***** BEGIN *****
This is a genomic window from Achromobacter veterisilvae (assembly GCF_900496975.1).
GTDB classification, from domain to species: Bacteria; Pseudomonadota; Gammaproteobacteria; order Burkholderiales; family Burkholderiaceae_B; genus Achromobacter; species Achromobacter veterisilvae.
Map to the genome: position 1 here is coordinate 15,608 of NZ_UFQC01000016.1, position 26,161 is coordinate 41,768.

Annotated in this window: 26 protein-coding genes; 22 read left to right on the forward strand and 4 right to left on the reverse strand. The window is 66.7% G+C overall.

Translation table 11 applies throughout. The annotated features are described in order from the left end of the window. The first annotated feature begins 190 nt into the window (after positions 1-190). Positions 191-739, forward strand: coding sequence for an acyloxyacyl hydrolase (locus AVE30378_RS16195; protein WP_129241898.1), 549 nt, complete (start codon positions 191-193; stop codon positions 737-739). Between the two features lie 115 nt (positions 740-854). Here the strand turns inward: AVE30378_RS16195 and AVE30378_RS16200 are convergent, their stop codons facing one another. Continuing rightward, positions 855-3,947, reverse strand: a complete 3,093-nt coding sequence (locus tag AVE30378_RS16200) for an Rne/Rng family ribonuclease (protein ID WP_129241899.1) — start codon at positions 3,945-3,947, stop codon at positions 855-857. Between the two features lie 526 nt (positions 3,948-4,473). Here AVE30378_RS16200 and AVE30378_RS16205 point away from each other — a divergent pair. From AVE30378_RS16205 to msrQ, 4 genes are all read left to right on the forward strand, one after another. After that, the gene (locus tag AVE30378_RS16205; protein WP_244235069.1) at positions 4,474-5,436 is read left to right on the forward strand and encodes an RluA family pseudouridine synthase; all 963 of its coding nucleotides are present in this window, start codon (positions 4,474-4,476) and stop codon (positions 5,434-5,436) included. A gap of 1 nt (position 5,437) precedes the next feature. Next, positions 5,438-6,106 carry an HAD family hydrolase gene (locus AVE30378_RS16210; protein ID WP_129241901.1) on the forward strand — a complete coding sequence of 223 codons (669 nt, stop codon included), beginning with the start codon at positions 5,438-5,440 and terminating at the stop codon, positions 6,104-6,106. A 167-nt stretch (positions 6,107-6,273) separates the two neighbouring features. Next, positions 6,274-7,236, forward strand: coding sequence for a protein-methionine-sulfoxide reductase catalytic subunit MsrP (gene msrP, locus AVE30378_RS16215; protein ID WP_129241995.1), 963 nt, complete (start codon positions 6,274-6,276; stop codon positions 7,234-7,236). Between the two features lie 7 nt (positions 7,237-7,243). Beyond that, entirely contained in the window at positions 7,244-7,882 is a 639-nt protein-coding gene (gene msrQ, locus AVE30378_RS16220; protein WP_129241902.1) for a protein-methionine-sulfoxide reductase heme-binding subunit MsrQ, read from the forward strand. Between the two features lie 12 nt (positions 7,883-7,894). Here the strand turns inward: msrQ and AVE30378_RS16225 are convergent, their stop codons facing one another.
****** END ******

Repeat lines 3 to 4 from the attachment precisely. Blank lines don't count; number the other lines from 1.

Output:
Map to the genome: position 1 here is coordinate 15,608 of NZ_UFQC01000016.1, position 26,161 is coordinate 41,768.

Annotated in this window: 26 protein-coding genes; 22 read left to right on the forward strand and 4 right to left on the reverse strand. The window is 66.7% G+C overall.